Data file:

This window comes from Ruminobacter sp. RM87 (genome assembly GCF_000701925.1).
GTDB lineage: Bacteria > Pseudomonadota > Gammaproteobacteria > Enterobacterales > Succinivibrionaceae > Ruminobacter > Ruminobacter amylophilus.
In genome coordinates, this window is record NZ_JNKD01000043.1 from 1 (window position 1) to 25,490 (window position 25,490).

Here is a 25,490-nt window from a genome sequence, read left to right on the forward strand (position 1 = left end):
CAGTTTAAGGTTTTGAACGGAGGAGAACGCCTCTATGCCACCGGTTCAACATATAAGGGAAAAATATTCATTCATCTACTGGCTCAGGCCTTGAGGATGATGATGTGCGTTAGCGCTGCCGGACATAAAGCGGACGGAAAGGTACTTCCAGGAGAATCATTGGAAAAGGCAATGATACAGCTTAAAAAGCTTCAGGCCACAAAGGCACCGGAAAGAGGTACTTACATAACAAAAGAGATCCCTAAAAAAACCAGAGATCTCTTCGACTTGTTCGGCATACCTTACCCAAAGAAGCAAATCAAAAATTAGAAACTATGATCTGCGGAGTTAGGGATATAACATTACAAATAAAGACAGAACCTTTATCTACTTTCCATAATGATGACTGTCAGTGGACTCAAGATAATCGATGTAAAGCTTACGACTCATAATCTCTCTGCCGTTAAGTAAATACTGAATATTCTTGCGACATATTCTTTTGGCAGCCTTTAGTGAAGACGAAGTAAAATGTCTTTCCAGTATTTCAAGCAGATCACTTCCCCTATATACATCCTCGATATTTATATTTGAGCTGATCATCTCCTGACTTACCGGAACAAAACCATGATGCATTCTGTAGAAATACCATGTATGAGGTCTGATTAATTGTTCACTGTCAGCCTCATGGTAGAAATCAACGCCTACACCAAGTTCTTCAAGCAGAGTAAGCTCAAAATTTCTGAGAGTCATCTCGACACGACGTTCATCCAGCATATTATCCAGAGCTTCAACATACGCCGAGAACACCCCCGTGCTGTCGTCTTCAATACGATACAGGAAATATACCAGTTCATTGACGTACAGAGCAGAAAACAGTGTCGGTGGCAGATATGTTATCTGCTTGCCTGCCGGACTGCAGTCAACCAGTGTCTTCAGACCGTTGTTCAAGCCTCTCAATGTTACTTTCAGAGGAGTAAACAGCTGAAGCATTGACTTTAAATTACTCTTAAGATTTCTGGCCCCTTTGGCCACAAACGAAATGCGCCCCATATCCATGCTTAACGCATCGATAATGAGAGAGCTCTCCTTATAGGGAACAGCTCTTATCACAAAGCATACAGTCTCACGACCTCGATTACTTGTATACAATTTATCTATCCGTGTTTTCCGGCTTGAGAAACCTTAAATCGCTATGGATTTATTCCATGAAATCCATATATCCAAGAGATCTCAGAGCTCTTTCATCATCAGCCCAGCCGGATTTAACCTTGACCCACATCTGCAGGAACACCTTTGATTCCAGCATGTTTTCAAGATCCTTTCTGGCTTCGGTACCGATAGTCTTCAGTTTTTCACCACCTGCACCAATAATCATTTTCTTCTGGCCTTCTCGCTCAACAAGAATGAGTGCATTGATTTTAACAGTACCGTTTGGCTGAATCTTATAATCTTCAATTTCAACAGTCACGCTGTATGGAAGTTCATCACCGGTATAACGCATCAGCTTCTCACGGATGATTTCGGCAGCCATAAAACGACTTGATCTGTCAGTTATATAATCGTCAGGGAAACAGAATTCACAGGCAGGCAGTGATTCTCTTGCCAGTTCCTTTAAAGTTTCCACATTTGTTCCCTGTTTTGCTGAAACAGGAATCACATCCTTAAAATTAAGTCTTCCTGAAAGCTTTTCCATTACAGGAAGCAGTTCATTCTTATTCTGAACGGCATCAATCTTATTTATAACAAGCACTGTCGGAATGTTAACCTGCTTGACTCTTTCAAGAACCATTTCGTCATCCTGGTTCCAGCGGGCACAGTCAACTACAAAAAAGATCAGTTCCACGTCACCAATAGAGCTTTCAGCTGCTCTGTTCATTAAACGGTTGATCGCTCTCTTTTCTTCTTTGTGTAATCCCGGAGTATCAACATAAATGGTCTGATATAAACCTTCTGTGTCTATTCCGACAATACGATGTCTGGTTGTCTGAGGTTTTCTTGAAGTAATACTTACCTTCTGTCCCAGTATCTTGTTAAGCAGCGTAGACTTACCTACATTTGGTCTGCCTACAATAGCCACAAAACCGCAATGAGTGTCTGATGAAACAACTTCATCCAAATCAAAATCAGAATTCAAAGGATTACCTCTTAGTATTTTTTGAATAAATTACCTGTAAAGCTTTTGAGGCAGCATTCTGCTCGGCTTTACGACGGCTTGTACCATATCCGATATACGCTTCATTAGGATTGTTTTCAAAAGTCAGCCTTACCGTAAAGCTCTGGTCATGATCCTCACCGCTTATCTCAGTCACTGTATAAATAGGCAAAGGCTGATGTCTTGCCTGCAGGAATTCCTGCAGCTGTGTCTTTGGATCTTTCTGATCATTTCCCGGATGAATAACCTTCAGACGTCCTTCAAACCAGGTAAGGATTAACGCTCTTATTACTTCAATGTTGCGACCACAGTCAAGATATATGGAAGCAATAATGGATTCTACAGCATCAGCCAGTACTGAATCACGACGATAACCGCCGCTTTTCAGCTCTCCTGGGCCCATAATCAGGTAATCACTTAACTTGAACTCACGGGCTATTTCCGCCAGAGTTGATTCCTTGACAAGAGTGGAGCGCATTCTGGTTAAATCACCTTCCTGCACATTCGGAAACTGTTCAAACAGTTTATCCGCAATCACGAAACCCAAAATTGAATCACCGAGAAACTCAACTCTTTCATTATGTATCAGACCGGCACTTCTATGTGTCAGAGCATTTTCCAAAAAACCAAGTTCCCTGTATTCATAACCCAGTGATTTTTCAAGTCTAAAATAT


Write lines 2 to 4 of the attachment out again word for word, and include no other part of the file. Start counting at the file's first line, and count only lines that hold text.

GTDB lineage: Bacteria > Pseudomonadota > Gammaproteobacteria > Enterobacterales > Succinivibrionaceae > Ruminobacter > Ruminobacter amylophilus.
In genome coordinates, this window is record NZ_JNKD01000043.1 from 1 (window position 1) to 25,490 (window position 25,490).

Here is a 25,490-nt window from a genome sequence, read left to right on the forward strand (position 1 = left end):